That one sentence shows everything that is wrong about how this ‘investigation’ has been conducted.   Our system of justice is based on the idea one is innocent unless proven guilty beyond credible doubt.  The statement above, however, assumes that unless Mueller’s team could prove Trump didn’t commit a crime, the presumption should be there was some sort of unspecified wrongdoing somewhere.  It is public conviction by insinuation and gossip.

That is a standard of justice none of us would ever want to face.  “Well, your honor, the accused has an alibi and lacks a clear motive, but if we were confident they didn’t kill the victim, we would say so.”   Forcing someone to “prove a negative” is one of the basic logical fallacies.   This latest comment by Mueller is an attempt to revive the dead horse of his report at a time when the circumstances surrounding the start of said report are themselves under increasing scrutiny.  Unbelievable.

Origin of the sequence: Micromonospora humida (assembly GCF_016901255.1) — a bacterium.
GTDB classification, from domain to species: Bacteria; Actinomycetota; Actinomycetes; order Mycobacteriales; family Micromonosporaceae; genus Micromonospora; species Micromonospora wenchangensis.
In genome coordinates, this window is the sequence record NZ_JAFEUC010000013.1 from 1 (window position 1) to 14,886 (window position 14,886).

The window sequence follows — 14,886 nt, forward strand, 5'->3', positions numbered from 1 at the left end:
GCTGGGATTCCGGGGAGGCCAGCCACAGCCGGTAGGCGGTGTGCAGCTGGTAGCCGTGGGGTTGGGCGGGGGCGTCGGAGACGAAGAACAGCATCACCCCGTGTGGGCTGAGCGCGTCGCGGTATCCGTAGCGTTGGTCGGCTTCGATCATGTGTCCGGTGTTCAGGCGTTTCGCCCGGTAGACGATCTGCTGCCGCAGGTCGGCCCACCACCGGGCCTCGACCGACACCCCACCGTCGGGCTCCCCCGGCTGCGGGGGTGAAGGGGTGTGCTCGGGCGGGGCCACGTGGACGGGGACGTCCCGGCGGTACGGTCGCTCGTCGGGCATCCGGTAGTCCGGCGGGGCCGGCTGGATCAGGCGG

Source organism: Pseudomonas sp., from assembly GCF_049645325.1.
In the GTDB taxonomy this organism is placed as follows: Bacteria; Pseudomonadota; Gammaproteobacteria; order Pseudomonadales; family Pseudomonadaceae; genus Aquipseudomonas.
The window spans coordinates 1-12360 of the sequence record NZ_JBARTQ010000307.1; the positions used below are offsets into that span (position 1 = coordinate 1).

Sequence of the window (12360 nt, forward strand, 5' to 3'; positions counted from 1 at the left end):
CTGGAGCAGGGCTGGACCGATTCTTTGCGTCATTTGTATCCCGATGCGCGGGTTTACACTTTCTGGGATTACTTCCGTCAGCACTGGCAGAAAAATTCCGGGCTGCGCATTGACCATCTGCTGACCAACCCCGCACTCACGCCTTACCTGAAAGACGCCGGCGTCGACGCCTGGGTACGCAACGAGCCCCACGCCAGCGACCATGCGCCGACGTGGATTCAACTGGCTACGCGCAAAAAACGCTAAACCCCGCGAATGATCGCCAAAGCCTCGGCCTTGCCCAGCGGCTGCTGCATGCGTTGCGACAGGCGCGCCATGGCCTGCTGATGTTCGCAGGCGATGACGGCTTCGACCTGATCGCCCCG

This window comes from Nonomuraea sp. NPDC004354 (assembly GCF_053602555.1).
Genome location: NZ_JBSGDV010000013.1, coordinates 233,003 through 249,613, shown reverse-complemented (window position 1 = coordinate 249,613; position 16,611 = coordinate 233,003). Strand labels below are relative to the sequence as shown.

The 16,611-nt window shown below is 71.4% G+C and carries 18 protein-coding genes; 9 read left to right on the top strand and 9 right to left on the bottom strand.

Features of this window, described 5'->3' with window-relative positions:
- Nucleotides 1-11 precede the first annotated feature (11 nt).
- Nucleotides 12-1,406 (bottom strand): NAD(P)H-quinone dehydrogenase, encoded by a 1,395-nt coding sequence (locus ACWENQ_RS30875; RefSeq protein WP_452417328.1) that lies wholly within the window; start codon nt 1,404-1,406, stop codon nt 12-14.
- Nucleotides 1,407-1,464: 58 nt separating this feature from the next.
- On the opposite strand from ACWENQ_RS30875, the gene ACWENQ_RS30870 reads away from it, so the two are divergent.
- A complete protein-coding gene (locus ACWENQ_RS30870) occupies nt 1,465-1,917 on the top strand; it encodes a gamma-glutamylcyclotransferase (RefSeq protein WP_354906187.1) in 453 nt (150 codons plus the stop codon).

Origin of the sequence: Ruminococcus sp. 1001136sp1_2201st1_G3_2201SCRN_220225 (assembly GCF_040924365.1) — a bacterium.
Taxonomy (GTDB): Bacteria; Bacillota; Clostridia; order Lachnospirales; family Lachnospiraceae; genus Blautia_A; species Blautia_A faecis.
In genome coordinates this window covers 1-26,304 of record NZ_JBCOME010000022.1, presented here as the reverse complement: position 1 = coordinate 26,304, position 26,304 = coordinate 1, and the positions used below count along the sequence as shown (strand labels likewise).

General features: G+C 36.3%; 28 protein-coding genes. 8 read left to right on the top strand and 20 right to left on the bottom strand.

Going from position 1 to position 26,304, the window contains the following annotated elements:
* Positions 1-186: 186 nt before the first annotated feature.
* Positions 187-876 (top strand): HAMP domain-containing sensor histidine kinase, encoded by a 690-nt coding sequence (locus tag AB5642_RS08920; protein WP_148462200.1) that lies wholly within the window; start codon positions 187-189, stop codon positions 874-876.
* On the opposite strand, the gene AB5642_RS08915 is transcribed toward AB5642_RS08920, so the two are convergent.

As a person, Trump is no saint.  The electorate who put him into office already took that into consideration, and still decided he was a better option than Her Hillariness.  Everything that has transpired since then has been rooted in the fact the Democrats cannot accept that decision.  Nor can they accept the fact their increasingly hysterical efforts to overturn a valid election have failed to bear fruit for going on three years now.  Their behavior shows they are willing to wreck the Republic rather than concede.